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How Leading Utilities are Embracing Electric Vehicles

Posted by Mike Salisbury Fri, 02/26/2016 - 10:11 AM Categories: Transportation

A business owner has the chance to expand her market and immediately increase sales.  She jumps at the opportunity, right?

Electric vehicles (EVs) offer electric utilities exactly that type of opportunity to increase sales. And leading utilities across the United States are taking notice and embracing plug-in cars.

A new report by the Southwest Energy Efficiency Project (SWEEP) describes the opportunities and challenges that electric vehicles present to utilities.  It reviews why utilities should embrace EVs and what leading utilities across the country are already doing to increase adoption of electric vehicles.   This blog discusses several key points from the report. 

In a world of slowing growth in electricity demand due to increasing energy efficiency and more distributed solar PV generation, EVs offer utilities an entry into a sector of the economy which accounts for 28 percent of the country’s energy consumption.  Because EVs are so much more efficient than gasoline vehicles, in every southwestern state except Wyoming a switch to EVs lowers total energy use and emissions even as it increases electricity use.

In addition, most EV charging happens at customers’ homes during the night, when most utilities have excess power available on the grid. Because this charging is taking place outside of peak periods of demand for electricity, the net economic benefits to the utility and its customers can be quite large:  One study in California found that each EV created a net benefit of up to $5,000!  That’s because EVs charging off-peak improve a utility’s load factor, boosting sales during low nighttime periods of demand. The additional revenue generated by the increased sales more than offsets the costs to generate and deliver the additional power. 

In some parts of the country, supportive policies from cities, states and utilities are driving high EV sales- as much as 10% of new vehicle sales are EVs in the leading city, San Jose, Calif. The leading city in the Southwest is Boulder, Colo, where EVs made up slightly over 2% of new vehicle sales in 2014.  However, without a significant increase in current sales rates, in most areas there will not be enough EVs on the road to give utility electricity sales a big boost.  If utilities want to see a transportation sector powered by their fuel—electricity—then they should take action now to help grow this emerging market.

The good news is, forward thinking utilities across the country are already taking a wide range of actions to support EV sales in their communities, and they offer a model for utilities interested in becoming more active in the EV market.

These cutting edge utilities are:

  • Offering special rates to discourage charging during peak periods and encourage off-peak charging. 28 utilities currently offer special rates to EV owners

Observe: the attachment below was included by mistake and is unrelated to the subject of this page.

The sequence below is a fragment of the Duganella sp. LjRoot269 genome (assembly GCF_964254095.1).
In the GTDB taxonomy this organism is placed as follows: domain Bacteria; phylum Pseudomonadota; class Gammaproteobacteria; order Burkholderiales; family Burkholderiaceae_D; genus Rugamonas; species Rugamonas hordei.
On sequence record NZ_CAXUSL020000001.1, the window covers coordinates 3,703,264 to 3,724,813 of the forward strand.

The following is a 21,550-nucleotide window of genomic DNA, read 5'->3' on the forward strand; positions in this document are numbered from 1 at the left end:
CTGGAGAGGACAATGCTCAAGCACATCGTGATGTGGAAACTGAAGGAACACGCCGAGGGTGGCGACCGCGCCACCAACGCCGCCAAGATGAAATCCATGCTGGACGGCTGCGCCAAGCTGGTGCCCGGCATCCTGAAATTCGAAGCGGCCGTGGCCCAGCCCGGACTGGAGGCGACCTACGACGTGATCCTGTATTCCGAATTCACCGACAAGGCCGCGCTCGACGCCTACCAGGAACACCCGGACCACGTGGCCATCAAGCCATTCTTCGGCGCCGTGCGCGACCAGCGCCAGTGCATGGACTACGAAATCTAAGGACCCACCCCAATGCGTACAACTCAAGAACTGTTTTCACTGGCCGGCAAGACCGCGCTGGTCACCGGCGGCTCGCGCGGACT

• Providing incentives for customers to install charging stations at their home or businesses.  For example, Georgia Power offers residential customers rebates of $250 and commercial customers rebates of up to $10,000 
  • Installing and operating networks of public charging stations, often in partnership with third party charging companies.  For example, Kansas City Power and Light has installed more than 1,000 public charging stations across their service territory
  • Promoting EVs to their customers via their websites and other mediums

Utilities in the southwestern states have begun to actively promote electric vehicles. In Utah, Rocky Mountain Power has proposed spending $4 million per year for customer charging incentives as part of their Sustainable Transportation and Energy Plan. In Nevada, NV Energy is leading the way on a corridor of fast-charging stations that will connect Reno and Las Vegas on U.S. Highway 95. The three major utilities in Arizona all offer special rates for EV owners. In Colorado, one small utility, the San Miguel Power Authority, offers a $750 rebates to customers who purchase EVs.

Utilities that recognize that their own interests can be served by having a greater number of EVs in their service territory and act proactively to support this developing market will be best positioned to minimize the challenges and maximize the system benefits of EVs.

 

View User Profile for Mike Salisbury Mike Salisbury is the Senior Transportation Associate in the Transportation Program at SWEEP. The transportation program focuses on strategies to improve the fuel efficiency of the vehicle fleet and to reduce motor vehicle use. Mike holds a Masters' degree from the University of Delaware's Center for Energy and Environmental Policy, where his research focused on transportation systems and renewable energy.

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